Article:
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 WJC6 Session 1, New Evidence that Chaplains' Care Improves Patient Overall Satisfaction with Care
Presented by George Fitchett PhD BCC and Sr. Patricia Murphy PhD BCC

1 CE hours, plus reading/study hours - Methodology 8, Research

$62/member; $98/nonmember
Item Number: WebR6WJC1
Shipping Weight: 0lbs. 0oz.
Price: $98.00
Among the limited research we currently have about the impact of chaplain care on important patient outcomes is the evidence of the positive impact of chaplain care on patient and family satisfaction with care. Consistent with this prior research, the article we discuss in this webinar reports higher ratings of satisfaction among patients who received at least one chaplain visit compared to those who were not visited by a chaplain. Prior studies have often relied on patient self-report of chaplain visits. This study improves on that research by using chaplain care documented in the electronic medical record. The six satisfaction measures in this study were taken from both the Press-Ganey Survey and HCAHPS. Because HCAHPS scores are among the measures now being used to calculate incentive payments in Medicare's Hospital Value-Based Purchasing program a case can be made, as these authors suggest, for the "positive fiscal consequences" of chaplains' care. In this session we will review the strengths of this study as well as its important implications for making the case for the benefits of chaplains' care. Colleagues from your Patient Experience or Quality Improvement departments may be interested in joining you for this webinar.

Aims for reading this article through the Webinar journal club:

1. To introduce chaplains to new evidence that chaplain care is associated with greater patient overall satisfaction with care.
2. To help chaplains understand the importance of this evidence for making the case for chaplains in the context of Medicare's Value-Based Purchasing.
3. To help chaplains develop and maintain research literacy, including the ability to critically read research and, where appropriate, apply the findings in their professional practice.

Reading: Marin DB, Sharma V, Sosunov E, Egorova N, Goldstein R & Handzo GF (2015) Relationship Between Chaplain Visits and Patient Satisfaction, Journal of Health Care Chaplaincy, 21:1, 14-24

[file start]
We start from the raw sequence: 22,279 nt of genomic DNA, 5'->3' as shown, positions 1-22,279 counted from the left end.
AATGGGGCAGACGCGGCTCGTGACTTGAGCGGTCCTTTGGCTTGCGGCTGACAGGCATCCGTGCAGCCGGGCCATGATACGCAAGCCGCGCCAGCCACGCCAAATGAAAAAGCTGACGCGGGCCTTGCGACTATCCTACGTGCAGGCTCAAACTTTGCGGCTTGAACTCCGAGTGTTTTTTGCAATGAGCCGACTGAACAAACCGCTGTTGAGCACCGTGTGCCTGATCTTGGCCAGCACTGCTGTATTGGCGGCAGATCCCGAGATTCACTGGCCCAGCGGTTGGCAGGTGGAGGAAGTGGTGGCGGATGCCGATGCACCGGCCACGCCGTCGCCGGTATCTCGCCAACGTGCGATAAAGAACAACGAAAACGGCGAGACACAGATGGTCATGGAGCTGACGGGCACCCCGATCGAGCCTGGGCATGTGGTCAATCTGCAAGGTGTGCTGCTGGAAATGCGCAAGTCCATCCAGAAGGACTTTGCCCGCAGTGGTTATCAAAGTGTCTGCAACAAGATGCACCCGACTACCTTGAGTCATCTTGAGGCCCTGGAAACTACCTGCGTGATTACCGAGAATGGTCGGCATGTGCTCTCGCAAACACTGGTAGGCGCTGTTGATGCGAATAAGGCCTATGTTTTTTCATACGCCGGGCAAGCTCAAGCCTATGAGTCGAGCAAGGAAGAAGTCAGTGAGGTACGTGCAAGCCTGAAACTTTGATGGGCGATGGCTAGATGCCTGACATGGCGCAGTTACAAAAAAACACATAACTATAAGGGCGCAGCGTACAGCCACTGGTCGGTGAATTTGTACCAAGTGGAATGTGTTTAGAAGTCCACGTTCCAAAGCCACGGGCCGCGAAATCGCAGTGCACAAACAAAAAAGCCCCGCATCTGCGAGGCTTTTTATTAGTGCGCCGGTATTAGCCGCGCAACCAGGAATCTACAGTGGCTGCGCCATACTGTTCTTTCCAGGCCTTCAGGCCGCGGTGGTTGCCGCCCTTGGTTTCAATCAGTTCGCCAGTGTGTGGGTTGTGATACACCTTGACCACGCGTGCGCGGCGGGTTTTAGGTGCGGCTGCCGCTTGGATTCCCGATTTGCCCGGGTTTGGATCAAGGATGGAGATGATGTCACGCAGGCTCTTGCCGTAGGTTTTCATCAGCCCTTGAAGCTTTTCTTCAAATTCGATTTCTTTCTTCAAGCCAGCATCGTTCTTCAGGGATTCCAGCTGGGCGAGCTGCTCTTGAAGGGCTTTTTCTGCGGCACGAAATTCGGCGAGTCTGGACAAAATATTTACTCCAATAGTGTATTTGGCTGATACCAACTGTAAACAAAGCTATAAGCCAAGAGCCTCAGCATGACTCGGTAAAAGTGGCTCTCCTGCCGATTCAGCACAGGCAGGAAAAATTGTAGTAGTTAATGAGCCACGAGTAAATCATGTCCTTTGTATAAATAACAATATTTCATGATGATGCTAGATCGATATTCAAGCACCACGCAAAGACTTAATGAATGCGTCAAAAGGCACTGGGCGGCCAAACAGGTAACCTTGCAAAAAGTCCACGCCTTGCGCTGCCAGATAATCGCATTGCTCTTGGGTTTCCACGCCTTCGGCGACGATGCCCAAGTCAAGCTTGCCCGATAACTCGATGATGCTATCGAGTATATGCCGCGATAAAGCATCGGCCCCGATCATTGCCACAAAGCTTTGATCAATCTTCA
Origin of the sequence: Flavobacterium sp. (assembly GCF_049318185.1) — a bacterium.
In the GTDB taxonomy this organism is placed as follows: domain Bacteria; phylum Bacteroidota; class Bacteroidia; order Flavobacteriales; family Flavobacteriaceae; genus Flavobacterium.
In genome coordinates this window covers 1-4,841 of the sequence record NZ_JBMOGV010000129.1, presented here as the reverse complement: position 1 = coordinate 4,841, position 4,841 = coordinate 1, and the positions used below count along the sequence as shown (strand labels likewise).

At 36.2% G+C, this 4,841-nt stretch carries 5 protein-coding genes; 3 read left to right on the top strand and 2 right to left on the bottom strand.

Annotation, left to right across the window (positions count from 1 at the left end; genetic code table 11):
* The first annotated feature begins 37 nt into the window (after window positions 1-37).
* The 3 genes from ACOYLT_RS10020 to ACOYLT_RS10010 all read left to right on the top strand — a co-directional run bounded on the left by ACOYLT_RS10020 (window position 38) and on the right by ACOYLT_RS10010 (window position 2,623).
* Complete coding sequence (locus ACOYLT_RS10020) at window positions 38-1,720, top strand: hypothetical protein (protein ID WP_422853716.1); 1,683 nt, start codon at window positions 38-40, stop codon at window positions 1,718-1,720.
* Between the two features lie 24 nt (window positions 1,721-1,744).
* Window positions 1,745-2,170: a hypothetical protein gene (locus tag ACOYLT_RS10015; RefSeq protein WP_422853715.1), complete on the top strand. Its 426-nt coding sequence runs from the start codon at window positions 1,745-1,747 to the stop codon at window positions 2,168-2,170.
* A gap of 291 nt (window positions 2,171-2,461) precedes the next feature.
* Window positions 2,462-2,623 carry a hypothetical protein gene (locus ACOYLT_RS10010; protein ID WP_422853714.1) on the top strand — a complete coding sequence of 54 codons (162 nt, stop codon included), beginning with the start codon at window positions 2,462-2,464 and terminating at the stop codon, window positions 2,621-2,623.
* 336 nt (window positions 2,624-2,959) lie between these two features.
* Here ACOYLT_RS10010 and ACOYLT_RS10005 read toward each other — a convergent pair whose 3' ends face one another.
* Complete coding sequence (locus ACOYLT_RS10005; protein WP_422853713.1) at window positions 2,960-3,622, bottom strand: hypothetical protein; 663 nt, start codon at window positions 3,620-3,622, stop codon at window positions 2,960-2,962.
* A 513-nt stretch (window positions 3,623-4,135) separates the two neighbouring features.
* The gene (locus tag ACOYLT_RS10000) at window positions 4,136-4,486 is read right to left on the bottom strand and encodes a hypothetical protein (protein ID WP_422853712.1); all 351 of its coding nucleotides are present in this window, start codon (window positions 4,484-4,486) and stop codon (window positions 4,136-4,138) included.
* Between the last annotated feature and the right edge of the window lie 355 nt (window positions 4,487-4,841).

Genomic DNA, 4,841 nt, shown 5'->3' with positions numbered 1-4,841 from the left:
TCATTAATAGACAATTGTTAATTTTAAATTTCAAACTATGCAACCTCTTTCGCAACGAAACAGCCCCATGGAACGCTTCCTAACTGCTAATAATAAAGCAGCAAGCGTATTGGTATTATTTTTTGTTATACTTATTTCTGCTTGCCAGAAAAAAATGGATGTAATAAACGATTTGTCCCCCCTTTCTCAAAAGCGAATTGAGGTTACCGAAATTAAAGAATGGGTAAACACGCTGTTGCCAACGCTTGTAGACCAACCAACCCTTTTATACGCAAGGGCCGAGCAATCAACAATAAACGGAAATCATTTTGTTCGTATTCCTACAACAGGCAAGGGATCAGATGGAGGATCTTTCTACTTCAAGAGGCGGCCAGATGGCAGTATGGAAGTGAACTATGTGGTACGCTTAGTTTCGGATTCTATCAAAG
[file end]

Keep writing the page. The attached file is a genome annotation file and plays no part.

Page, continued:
George Fitchett PhD BCC is an associate professor and the director of research in the Department of Religion, Health, and Human Values, Rush University Medical Center, Chicago, IL. He has been a board certified chaplain (Association of Professional Chaplains) and pastoral supervisor (Association for Clinical Pastoral Education) for over 25 years. His book, Assessing Spiritual Needs (Academic Renewal Press, 2002), is a widely used text in clinical and academic training programs. Since 1990, Fitchett has been involved in research examining the relationship between religion and health in a variety of community and clinical populations. His research has been funded by the National Institutes of Health, and published in pastoral, medical, and psychological journals. In 2006, he received the Anton Boisen Professional Service Award from APC

Sr. Patricia Murphy PhD BCC has a doctorate degree in pastoral counseling from Loyola University in Baltimore, MD, and a master's in Christian spirituality from St. Louis University, St. Louis, MO. She is an associate professor, and has taught research and statistics, as well as counseling, for many years at Rush University Medical Center, College of Health Sciences, Chicago, IL. She also is the chaplain for the inpatient psychiatry units at Rush. Murphy's research has examined the role of religious beliefs in adults diagnosed with depression. To learn more about her own work and her work with George Fitchett, go to Research in Religion, Health & Human Values on the Rush Web site.

When you purchase this webinar recording, you will receive a PDF file with links to watch the recording and access supplemental materials directly from our web page. You'll be able to hear and see the complete presentation, including Q&A with audience.